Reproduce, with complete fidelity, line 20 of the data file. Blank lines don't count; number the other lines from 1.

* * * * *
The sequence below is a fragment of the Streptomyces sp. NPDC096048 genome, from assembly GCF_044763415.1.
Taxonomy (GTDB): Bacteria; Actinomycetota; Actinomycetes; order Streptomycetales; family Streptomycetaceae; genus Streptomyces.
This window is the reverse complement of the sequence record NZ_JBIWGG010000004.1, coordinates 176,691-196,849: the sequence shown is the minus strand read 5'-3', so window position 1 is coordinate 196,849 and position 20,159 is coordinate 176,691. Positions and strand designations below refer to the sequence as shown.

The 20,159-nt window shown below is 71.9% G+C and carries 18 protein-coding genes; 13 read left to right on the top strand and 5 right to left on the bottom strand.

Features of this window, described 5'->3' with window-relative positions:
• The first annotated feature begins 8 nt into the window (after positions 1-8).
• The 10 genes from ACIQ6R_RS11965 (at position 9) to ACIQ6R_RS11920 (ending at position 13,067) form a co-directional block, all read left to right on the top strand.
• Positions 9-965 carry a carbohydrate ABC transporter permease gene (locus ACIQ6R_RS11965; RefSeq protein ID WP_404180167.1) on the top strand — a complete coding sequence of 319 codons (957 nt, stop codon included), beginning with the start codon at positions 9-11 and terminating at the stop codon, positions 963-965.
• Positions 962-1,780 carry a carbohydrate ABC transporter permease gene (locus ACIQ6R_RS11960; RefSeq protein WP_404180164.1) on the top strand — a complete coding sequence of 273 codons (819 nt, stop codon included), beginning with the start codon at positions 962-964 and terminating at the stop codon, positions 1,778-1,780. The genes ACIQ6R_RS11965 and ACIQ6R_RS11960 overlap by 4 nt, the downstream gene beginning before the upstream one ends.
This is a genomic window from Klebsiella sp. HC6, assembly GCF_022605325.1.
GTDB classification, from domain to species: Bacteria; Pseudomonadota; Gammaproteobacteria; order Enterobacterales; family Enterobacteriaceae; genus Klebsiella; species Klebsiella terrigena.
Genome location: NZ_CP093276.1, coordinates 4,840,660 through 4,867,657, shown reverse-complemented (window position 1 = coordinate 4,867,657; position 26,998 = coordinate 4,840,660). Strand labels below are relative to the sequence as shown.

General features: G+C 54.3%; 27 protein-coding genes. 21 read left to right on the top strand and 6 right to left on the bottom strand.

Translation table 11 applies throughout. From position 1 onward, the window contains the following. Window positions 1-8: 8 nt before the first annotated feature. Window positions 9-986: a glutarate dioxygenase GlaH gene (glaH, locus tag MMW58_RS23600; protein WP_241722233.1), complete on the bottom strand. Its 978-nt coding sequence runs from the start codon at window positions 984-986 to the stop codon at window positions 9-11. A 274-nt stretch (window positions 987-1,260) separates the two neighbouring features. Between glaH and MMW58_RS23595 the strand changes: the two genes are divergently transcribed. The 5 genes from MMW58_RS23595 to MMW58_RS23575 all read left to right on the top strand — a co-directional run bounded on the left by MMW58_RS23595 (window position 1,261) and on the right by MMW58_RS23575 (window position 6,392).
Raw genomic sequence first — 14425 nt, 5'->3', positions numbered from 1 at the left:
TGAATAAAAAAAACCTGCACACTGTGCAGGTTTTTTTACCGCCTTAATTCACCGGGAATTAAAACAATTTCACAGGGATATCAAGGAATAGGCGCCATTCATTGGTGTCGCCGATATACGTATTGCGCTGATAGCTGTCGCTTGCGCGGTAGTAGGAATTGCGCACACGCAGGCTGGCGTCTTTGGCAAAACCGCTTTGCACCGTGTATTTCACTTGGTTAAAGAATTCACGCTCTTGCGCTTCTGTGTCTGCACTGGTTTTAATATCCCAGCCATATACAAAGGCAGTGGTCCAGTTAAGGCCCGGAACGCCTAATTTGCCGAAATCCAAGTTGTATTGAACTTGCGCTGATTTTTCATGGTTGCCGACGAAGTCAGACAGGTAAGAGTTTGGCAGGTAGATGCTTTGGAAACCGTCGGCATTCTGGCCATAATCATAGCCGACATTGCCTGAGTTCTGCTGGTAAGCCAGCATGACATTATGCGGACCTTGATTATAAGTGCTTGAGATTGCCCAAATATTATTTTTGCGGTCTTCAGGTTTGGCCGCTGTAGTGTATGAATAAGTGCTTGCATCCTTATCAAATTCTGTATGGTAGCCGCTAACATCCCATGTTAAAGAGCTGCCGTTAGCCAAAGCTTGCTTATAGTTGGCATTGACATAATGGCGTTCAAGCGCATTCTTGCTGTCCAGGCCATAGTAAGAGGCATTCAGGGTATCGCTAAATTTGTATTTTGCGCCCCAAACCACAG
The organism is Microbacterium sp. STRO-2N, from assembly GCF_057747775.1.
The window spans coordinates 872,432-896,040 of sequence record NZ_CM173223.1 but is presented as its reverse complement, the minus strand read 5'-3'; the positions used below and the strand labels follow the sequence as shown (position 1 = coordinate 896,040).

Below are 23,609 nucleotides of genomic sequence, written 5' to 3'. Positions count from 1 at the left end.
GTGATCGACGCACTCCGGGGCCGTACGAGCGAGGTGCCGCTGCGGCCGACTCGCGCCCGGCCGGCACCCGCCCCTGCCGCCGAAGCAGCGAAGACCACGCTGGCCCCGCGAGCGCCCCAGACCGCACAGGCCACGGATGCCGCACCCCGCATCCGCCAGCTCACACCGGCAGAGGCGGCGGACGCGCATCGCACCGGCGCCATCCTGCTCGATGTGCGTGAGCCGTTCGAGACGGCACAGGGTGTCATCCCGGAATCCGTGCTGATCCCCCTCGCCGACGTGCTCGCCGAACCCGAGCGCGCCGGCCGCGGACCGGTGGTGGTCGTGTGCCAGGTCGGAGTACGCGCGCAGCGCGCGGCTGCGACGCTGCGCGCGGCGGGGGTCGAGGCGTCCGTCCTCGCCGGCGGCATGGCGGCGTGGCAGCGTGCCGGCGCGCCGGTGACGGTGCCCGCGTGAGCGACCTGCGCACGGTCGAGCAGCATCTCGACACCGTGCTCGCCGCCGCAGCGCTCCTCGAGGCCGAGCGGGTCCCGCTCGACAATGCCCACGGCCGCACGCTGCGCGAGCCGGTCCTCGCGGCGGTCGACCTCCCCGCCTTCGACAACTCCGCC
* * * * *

GTGATCGACGCACTCCGGGGCCGTACGAGCGAGGTGCCGCTGCGGCCGACTCGCGCCCGGCCGGCACCCGCCCCTGCCGCCGAAGCAGCGAAGACCACGCTGGCCCCGCGAGCGCCCCAGACCGCACAGGCCACGGATGCCGCACCCCGCATCCGCCAGCTCACACCGGCAGAGGCGGCGGACGCGCATCGCACCGGCGCCATCCTGCTCGATGTGCGTGAGCCGTTCGAGACGGCACAGGGTGTCATCCCGGAATCCGTGCTGATCCCCCTCGCCGACGTGCTCGCCGAACCCGAGCGCGCCGGCCGCGGACCGGTGGTGGTCGTGTGCCAGGTCGGAGTACGCGCGCAGCGCGCGGCTGCGACGCTGCGCGCGGCGGGGGTCGAGGCGTCCGTCCTCGCCGGCGGCATGGCGGCGTGGCAGCGTGCCGGCGCGCCGGTGACGGTGCCCGCGTGAGCGACCTGCGCACGGTCGAGCAGCATCTCGACACCGTGCTCGCCGCCGCAGCGCTCCTCGAGGCCGAGCGGGTCCCGCTCGACAATGCCCACGGCCGCACGCTGCGCGAGCCGGTCCTCGCGGCGGTCGACCTCCCCGCCTTCGACAACTCCGCC